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Aqua Costa

GPU bottlenecks and Sync Points

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Hi,

 

After reading a few presentations from past GDC about DX performance I'm a little confused:

 

1 - (From GDC 2012 slide 44) How is it possible to be vertex shading limited? Aren't ALU units shared between shader stages (in D3D11 hardware anyway)? So there shouldn't be any hardware resources waiting for the vertex shader to finish...

 

2 - Regarding CPU-GPU sync points, currently my engine uses the same buffer to draw almost every object (so it's Map()/Unmap() using DISCARD hundreds or thousands of times per frame, every frame, the same cbuffer). Is this crazy unsure.png ? Most samples do it this way, but they're samples...

Anyway I'll add an option in debug builds to detect sync points like suggested in the presentation.

 

3 - "Buffer Rename operation (MAP_DISCARD) after deallocation" (slide 9 from 1st link above) - What are these rename operations?

 

Thanks.

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1- If you have meshes with a significant amount of vertices ( these will need to be transformed and whatever other per-vertex operation needs to be performed ) and simple fragment shaders then your bottleneck is going to be vertex process..and thats just a simplification. Being vertex bound is wholly a matter of ALU being shared, but seeing that ALU resources in not infinite, then its theoretically possible to swamp the HW with so much work that it becomes an issue.

2. Unless you can draw using a buffer that is already mapped, then mapping/umapping one monolithic buffer to update sections of it doesn't seems ideal( If I'm understanding your description correctly ). Using multiple buffers based on update frequency may allow you overlap drawing while updating...

3. Renaming is just something the driver does internally. So if you have a handle to a resource and its 'renamed' , then the previous handle to resource becomes invalid.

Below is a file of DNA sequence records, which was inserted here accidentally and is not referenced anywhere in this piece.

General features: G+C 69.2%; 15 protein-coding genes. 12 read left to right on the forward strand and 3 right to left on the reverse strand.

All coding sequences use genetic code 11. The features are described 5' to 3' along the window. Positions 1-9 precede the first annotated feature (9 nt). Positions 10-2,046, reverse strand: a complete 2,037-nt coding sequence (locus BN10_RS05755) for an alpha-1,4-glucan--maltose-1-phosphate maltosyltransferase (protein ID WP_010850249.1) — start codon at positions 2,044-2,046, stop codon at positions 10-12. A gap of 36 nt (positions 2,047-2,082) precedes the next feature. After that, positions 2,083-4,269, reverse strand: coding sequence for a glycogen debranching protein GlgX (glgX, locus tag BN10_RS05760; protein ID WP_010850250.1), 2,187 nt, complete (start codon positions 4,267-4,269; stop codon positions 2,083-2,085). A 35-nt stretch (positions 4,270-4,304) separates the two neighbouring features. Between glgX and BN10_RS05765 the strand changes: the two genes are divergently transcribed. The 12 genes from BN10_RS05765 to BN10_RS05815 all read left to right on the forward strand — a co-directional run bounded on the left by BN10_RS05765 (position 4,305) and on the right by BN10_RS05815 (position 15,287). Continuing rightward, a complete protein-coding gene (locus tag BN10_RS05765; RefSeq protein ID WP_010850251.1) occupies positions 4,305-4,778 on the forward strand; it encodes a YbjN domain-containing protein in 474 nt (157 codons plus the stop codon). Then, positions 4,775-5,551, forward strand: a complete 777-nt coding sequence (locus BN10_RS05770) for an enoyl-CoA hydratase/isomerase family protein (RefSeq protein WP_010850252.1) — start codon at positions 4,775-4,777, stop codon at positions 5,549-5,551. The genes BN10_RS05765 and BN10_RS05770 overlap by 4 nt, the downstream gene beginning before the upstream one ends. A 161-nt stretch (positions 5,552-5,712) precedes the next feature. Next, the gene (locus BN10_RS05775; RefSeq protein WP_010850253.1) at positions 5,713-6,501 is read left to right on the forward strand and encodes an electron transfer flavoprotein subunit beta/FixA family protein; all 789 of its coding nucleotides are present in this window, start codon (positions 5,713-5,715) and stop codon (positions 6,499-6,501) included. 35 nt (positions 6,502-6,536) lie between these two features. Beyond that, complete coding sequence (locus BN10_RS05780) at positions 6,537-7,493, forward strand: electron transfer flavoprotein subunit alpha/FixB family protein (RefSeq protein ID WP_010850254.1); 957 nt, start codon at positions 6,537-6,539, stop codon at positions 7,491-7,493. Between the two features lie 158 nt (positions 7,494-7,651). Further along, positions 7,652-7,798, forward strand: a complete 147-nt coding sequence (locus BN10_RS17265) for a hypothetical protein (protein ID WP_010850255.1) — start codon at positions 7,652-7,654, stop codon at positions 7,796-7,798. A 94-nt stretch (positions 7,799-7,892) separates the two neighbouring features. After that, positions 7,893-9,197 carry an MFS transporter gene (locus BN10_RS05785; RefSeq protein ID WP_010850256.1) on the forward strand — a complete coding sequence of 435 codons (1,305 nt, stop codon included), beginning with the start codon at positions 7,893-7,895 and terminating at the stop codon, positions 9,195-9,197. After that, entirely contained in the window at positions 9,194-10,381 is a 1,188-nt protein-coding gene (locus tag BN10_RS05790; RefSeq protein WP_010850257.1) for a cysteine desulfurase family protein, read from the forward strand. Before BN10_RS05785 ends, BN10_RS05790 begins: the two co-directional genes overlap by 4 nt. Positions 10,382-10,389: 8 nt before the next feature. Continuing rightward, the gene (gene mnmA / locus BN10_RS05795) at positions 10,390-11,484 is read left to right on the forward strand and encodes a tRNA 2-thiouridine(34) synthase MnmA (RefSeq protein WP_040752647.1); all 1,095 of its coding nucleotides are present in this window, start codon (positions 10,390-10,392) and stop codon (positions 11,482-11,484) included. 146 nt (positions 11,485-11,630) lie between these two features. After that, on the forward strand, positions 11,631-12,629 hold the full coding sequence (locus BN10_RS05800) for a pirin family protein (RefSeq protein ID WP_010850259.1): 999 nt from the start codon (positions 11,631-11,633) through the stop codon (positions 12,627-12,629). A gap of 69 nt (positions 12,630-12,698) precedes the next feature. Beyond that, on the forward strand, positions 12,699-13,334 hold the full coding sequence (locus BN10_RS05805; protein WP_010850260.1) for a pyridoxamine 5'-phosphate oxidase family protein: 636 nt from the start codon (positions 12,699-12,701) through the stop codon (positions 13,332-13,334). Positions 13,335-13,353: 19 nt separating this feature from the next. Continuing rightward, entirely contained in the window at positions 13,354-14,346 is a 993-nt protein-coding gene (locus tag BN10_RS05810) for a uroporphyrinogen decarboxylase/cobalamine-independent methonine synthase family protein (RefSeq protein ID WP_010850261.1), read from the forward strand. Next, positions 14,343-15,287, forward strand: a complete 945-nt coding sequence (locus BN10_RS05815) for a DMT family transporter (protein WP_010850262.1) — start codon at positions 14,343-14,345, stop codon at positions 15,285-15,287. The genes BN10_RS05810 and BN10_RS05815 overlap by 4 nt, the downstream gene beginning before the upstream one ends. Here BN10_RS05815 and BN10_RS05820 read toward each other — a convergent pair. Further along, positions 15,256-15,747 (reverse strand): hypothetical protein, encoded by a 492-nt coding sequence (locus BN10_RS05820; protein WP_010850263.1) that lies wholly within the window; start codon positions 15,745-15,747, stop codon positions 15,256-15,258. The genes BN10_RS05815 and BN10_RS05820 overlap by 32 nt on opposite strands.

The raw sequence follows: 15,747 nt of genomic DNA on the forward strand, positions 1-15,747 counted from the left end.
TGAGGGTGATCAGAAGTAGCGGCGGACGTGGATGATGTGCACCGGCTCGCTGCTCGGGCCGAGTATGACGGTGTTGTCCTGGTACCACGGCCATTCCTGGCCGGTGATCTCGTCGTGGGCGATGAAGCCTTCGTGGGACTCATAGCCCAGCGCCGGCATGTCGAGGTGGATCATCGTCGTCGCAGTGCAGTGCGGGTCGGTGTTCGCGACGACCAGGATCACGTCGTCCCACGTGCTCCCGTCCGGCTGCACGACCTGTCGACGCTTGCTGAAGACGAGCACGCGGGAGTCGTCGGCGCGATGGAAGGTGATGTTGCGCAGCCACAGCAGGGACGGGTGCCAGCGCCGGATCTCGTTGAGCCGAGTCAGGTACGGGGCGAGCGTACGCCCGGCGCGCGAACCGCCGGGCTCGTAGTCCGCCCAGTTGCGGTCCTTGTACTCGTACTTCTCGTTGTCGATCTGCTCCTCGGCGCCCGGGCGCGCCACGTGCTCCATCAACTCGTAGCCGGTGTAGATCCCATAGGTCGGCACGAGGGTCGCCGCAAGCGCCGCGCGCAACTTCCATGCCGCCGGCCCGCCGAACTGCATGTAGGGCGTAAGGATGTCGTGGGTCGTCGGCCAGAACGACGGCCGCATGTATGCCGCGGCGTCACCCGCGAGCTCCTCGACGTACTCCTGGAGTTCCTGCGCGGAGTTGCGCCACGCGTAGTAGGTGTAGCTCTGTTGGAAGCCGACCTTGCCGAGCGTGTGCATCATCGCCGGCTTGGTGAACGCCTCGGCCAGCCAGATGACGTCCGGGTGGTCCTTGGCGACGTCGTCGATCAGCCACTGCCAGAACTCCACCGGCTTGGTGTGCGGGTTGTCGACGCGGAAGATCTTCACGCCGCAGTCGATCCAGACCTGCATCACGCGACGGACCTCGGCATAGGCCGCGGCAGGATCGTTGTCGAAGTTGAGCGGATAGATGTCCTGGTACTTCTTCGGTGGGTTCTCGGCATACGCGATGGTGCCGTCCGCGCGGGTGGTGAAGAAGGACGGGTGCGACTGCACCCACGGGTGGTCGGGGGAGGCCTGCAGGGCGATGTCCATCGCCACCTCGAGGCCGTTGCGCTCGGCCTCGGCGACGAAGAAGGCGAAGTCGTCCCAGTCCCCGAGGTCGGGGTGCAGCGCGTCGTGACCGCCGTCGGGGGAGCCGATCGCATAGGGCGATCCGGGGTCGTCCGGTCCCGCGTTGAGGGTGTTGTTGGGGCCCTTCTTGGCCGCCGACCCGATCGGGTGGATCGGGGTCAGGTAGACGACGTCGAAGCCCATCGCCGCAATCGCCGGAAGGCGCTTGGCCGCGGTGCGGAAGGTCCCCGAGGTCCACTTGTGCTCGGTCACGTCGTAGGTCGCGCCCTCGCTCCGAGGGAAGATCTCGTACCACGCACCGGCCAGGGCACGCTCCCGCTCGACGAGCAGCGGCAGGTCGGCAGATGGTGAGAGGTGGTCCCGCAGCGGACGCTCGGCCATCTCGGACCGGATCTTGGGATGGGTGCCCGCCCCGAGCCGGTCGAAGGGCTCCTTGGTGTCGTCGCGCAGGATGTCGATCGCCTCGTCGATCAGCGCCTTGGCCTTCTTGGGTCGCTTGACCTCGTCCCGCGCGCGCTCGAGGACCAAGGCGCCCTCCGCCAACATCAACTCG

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1. The output of the vertex shader is going to feed into fixed-function rasterization hardware, which will then spawn pixel shaders. If the rate at which you are shading vertices is slower than the rate at which the hardware can assemble/rasterize primitives, then you're being bound by your vertex shader performance.

2 and 3. Doing this just puts the responsibility entirely on the driver to avoid sync points by using buffer renaming behind the scenes. Unfortunately the specifics of this are not  fully documented to programmers since it relies on details of the D3D driver layer as well as the IHV's actual driver implementation, but in general the renaming amounts to the driver allocating a chunk of memory from some internal ring buffer every time you call Map with DISCARD. The driver then has to track when the GPU actually consumes the data, so that it can release it. In general doing MAP lots of times for smaller allocations (like constant buffers) probably isn't going to be a big deal, or at least it hasn't been in my experience. The places where I've seen people run into issues has been for larger buffers used for vertex data and things like that. If I recall correctly Starcraft 2 did some crazy allocation scheme on their end to avoid having to put too much pressure on the driver. 

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Discard/rename/orphan are all different names for the same thing.

You've got a resource handle/ID/pointer in your application, that represents some bit of GPU memory.
Normally if you try to map a resource that's in use by the GPU, you'd have to stall until it's finished.
When you map-discard that resource while the GPU is still using that bit of GPU memory, then the driver internally orphans the old memory (marking it as discarded garbage to be cleaned up when the GPU is finished with it), allocates you some new memory, and internally makes your resource handle/ID/pointer now point to that new memory (renames it).